mkrep -sp clienthd -size 15G
Extend the virtual repository by an additional 5 Gig to a total of 20 Gig
chrep -size 5G
Find the size of the repository
Create an ISO image in repository using .iso file
mkvopt -name fedora10 -file /mnt/Fedora-10-ppc-DVD.iso -ro
Create a virtual media file directly from a DVD in the physical optical drive
mkvopt -name AIX61TL3 -dev cd0 -ro
Create a virtual DVD on vhost4 adapter
mkvdev -fbo -vadapter vhost4 -dev shiva_dvd
››› The LPAR connected to vhost4 is called shiva. shiva_dvd is simply a convenient naming convention.
Load the virtual optical media into the virtual DVD for LPAR umlpar
loadopt -vtd shiva_dvd -disk fedora10iso
Unload the previously loaded virtual DVD (-release is a "force" option if the client OS has a SCSI reserve on the device.)
unloadopt -vtd um_dvd -release
List virtual media in repository with usage information
Show the file backing the virtual media currently in murugan_dvd
lsdev -dev um2_dvd -attr aix_tdev
Remove (delete) a virtual DVD image called AIX61TL3
rmvopt -name AIX61TL3
4.Virtual Optical Media
• Storage pools work much like AIX VGs (Volume Groups) in that they reside on one or more PVs (Physical Volumes). One key difference is the concept of a default storage pool. The default storage pool is the target of storage pool commands where the storage pool is not explicitly specified.
• The default storage pool is rootvg. If storage pools are used in a configuration then the default storage pool should be changed to something other than rootvg.
List the default storage pool
List all storage pools
List all disks in the rootvg storage pool
lssp -detail -sp rootvg
Create a storage pool called client_boot on hdisk22
mksp client_boot hdisk22
Make the client_boot storage pool the default storage pool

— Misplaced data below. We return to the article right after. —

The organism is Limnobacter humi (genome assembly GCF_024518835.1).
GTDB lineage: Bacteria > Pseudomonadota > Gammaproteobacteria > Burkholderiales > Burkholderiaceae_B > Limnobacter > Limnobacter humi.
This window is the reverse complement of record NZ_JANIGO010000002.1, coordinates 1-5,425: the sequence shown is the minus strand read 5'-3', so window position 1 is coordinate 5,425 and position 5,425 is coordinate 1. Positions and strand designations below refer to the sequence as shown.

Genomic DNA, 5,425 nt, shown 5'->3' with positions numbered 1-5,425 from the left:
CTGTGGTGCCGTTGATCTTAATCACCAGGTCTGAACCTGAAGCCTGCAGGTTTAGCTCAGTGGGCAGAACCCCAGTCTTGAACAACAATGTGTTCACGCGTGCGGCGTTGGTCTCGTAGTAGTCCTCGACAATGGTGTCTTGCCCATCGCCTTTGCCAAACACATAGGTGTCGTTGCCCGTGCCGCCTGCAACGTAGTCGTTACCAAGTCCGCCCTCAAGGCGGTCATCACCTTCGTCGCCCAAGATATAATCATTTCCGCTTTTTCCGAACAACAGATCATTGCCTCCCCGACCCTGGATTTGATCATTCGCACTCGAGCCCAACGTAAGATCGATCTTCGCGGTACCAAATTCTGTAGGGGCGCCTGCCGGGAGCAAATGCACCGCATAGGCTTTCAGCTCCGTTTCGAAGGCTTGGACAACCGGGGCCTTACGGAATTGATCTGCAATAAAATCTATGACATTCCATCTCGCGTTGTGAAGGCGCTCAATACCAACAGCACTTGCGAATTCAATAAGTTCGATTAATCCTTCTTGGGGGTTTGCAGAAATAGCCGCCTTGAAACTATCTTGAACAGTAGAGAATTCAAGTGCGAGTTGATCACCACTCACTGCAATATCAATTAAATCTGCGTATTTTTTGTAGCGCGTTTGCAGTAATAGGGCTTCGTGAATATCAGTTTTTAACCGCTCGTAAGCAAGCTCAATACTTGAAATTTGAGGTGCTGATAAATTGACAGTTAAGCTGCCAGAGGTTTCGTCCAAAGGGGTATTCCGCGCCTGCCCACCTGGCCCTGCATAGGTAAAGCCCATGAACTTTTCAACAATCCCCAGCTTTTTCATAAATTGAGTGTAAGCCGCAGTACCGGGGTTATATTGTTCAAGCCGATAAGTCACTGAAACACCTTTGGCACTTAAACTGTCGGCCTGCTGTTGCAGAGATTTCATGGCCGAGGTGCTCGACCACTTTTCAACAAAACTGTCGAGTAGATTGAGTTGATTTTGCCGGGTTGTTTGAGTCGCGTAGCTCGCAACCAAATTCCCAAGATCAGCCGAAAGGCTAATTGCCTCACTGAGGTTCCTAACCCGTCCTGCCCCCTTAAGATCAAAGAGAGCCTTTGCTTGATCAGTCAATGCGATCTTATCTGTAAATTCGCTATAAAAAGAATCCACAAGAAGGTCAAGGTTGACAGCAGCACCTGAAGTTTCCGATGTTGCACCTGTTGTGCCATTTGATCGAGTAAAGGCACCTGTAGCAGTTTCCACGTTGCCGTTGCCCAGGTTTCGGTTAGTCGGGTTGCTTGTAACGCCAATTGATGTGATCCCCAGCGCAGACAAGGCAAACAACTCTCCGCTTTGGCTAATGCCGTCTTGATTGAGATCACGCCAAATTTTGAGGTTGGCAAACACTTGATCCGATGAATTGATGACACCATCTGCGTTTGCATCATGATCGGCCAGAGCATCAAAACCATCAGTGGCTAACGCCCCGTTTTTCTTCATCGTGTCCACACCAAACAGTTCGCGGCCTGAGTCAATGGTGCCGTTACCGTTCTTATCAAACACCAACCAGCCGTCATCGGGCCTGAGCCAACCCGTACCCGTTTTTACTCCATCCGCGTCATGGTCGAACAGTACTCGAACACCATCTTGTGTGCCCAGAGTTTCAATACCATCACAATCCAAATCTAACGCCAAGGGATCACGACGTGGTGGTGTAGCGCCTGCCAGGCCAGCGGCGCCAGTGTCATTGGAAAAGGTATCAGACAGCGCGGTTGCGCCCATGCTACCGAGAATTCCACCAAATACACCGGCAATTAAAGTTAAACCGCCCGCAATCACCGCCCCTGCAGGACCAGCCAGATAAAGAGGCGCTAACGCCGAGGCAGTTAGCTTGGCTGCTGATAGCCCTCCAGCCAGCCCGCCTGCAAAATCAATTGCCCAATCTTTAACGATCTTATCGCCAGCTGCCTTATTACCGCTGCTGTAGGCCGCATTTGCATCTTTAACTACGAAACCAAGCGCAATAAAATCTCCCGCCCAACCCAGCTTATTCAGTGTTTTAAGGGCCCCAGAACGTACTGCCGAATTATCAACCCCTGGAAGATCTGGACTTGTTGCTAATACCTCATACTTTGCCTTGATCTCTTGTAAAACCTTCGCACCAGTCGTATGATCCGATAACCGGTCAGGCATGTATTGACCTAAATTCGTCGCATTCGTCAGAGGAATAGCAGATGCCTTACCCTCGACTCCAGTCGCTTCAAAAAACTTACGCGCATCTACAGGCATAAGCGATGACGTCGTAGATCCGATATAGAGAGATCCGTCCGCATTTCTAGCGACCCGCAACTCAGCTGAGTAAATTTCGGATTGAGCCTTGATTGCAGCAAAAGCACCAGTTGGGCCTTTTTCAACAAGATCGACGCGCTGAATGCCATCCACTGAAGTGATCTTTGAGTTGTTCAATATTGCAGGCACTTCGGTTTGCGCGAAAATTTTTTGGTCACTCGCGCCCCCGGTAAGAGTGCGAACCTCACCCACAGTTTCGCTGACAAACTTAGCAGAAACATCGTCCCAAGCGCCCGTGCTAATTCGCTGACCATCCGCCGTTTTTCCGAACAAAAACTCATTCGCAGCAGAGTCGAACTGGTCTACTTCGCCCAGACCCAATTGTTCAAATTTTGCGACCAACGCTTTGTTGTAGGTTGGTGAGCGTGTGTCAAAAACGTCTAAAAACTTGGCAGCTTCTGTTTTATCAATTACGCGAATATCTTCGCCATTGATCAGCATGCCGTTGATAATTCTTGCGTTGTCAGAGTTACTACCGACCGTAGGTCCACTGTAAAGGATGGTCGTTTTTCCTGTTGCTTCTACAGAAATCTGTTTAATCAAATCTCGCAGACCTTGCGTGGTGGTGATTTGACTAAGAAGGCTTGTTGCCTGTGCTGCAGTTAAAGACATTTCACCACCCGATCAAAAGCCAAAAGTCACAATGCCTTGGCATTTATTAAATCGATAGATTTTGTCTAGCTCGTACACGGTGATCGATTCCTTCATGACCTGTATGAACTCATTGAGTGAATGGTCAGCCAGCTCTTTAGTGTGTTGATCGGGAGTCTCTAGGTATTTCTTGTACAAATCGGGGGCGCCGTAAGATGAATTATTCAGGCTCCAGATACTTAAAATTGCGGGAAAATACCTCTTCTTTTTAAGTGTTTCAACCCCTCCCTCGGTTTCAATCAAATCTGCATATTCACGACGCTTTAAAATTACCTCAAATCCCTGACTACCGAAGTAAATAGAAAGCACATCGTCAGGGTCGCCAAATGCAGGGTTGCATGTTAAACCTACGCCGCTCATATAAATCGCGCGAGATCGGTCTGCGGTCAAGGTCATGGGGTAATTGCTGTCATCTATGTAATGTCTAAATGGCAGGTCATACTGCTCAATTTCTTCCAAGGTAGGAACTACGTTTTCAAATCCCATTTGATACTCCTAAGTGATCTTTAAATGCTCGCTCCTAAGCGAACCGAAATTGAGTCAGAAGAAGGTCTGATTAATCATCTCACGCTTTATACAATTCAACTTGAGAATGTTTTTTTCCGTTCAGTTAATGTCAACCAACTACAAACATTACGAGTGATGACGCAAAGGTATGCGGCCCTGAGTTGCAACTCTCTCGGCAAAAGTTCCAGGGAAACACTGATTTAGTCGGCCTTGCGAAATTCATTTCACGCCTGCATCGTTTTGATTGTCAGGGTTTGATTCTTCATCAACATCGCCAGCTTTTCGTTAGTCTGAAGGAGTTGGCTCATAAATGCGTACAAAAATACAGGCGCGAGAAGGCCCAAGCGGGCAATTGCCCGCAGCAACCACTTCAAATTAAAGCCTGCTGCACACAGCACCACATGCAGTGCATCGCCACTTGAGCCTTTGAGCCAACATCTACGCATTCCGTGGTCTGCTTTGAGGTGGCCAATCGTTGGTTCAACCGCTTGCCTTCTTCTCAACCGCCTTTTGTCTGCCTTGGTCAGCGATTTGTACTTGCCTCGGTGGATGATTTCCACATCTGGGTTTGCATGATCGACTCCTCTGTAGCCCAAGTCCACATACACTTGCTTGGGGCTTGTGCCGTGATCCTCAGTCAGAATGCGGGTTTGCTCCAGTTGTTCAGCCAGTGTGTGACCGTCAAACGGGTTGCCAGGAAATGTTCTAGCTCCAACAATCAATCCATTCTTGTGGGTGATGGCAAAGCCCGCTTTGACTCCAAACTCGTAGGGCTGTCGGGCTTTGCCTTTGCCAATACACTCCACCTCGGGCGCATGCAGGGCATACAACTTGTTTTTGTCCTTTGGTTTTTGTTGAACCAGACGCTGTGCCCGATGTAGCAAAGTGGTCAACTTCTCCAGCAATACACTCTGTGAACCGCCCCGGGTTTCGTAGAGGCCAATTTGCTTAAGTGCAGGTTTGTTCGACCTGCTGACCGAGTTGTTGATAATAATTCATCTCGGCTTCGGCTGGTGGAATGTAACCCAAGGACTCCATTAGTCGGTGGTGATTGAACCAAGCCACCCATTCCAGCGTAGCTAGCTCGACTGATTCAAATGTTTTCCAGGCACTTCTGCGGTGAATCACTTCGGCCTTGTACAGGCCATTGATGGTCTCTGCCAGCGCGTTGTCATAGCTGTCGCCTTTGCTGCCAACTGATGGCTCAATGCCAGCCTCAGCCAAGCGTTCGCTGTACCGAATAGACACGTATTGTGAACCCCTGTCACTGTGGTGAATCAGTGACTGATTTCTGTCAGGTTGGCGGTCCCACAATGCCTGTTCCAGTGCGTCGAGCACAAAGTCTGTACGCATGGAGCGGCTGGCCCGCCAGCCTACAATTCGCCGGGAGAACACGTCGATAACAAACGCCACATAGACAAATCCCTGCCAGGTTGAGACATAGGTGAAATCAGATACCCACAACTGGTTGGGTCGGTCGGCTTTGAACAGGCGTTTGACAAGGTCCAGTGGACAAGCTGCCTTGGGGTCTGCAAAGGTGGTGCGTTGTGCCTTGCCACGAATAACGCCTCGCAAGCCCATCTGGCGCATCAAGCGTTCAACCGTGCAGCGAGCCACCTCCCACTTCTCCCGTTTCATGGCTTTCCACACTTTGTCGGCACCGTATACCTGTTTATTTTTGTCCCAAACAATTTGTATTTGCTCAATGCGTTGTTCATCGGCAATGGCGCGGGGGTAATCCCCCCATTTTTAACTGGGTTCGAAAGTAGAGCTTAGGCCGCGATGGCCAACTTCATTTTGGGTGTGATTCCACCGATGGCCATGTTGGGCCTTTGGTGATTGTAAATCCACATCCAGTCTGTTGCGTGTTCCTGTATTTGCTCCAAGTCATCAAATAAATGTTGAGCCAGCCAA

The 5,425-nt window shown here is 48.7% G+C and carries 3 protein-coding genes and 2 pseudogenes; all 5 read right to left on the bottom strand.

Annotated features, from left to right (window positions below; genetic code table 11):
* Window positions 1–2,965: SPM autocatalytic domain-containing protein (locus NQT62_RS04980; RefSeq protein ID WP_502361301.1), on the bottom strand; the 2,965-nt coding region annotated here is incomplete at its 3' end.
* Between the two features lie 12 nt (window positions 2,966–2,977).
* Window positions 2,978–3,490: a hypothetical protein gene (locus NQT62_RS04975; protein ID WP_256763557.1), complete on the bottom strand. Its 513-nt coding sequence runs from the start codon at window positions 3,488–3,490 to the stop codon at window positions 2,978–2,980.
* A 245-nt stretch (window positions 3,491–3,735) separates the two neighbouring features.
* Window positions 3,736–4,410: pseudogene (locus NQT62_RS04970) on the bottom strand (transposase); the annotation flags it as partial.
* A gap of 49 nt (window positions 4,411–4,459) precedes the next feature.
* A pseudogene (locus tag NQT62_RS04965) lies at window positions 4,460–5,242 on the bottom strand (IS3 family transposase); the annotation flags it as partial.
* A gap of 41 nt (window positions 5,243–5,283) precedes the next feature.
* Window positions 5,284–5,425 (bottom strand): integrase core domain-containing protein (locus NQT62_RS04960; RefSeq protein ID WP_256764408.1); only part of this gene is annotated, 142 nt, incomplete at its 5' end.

chsp -default client_boot
Add hdisk23 to the client_boot storage pool
chsp -add -sp client_boot hdisk23
List all the physical disks in the client_boot storage pool
lssp -detail -sp client_boot
List all the physical disks in the default storage pool
List all the backing devices (LVs) in the default storage pool
››› Note: This command does NOT show virtual media repositories. Use the lssp command (with no options) to list free space in all storage pools.
Create a client disk on adapter vhost1 from client_boot storage pool
mkbdsp -sp client_boot 20G
-bd lv_c1_boot \
Remove the mapping for the device just created, but save the backing device
rmbdsp -vtd vtscsi0 -savebd
Assign the lv_c1_boot backing device to another vhost adapter
mkbdsp -bd lv_c1_boot -vadapter vhost2
Completely remove the virtual target device ld_c1_boot
rmbdsp -vtd ld_c1_boot
Remove last disk from the sp to delete the sp
chsp -rm -sp client_boot hdisk22
Create a client disk on adapter vhost2 from rootvg storage pool
mkbdsp -sp rootvg 1g \
-bd murugan_hd1 \
-vadapter vhost2 \
››› The LV name and the backing device (mapping) name is specified in this command. This is different than the previous mkbdsp example. The -tn option does not seem to be compatible with all versions of the command and might be ignored in earlier versions of the command. (This command was run on VIOS 2.1) Also note the use of a consistent naming convention for LV and mapping - this makes understanding LV usage a bit easier. Finally note that rootvg was used in this example because of limitations of available disk in the rather small example system it was run on - Putting client disk on rootvg does not represent an ideal configuration.
PowerVM QuickStart Series:
PowerVM QuickStart I-Overview
PowerVM QuickStart II-VIOS Setup & Management
PowerVM QuickStart III-Virtual Disk Setup & Management
PowerVM QuickStart IV-Virtual Network Setup & Management
PowerVM QuickStart V-VIOS Device Management
PowerVM QuickStart VI-Key VIOS Commands
PowerVM QuickStart VII-Advanced VIOS Management